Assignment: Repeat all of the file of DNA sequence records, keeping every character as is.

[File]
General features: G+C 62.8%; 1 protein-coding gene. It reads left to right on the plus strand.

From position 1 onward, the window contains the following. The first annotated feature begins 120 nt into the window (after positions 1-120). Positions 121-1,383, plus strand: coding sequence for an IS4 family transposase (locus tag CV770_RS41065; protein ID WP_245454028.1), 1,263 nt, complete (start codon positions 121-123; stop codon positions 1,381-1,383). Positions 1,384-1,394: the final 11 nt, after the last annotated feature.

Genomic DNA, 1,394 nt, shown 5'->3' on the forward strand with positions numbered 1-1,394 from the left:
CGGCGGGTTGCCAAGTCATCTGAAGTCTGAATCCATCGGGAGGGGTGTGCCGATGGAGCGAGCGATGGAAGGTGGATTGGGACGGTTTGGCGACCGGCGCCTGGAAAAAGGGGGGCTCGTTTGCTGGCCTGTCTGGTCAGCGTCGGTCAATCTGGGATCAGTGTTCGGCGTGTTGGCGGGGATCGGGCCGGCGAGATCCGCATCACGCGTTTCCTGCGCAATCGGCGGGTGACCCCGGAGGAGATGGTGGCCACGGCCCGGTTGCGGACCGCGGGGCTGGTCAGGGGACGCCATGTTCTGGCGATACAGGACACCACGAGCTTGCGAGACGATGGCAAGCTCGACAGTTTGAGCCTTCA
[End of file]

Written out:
General features: G+C 62.8%; 1 protein-coding gene. It reads left to right on the plus strand.

From position 1 onward, the window contains the following. The first annotated feature begins 120 nt into the window (after positions 1-120). Positions 121-1,383, plus strand: coding sequence for an IS4 family transposase (locus tag CV770_RS41065; protein ID WP_245454028.1), 1,263 nt, complete (start codon positions 121-123; stop codon positions 1,381-1,383). Positions 1,384-1,394: the final 11 nt, after the last annotated feature.

Genomic DNA, 1,394 nt, shown 5'->3' on the forward strand with positions numbered 1-1,394 from the left:
CGGCGGGTTGCCAAGTCATCTGAAGTCTGAATCCATCGGGAGGGGTGTGCCGATGGAGCGAGCGATGGAAGGTGGATTGGGACGGTTTGGCGACCGGCGCCTGGAAAAAGGGGGGCTCGTTTGCTGGCCTGTCTGGTCAGCGTCGGTCAATCTGGGATCAGTGTTCGGCGTGTTGGCGGGGATCGGGCCGGCGAGATCCGCATCACGCGTTTCCTGCGCAATCGGCGGGTGACCCCGGAGGAGATGGTGGCCACGGCCCGGTTGCGGACCGCGGGGCTGGTCAGGGGACGCCATGTTCTGGCGATACAGGACACCACGAGCTTGCGAGACGATGGCAAGCTCGACAGTTTGAGCCTTCA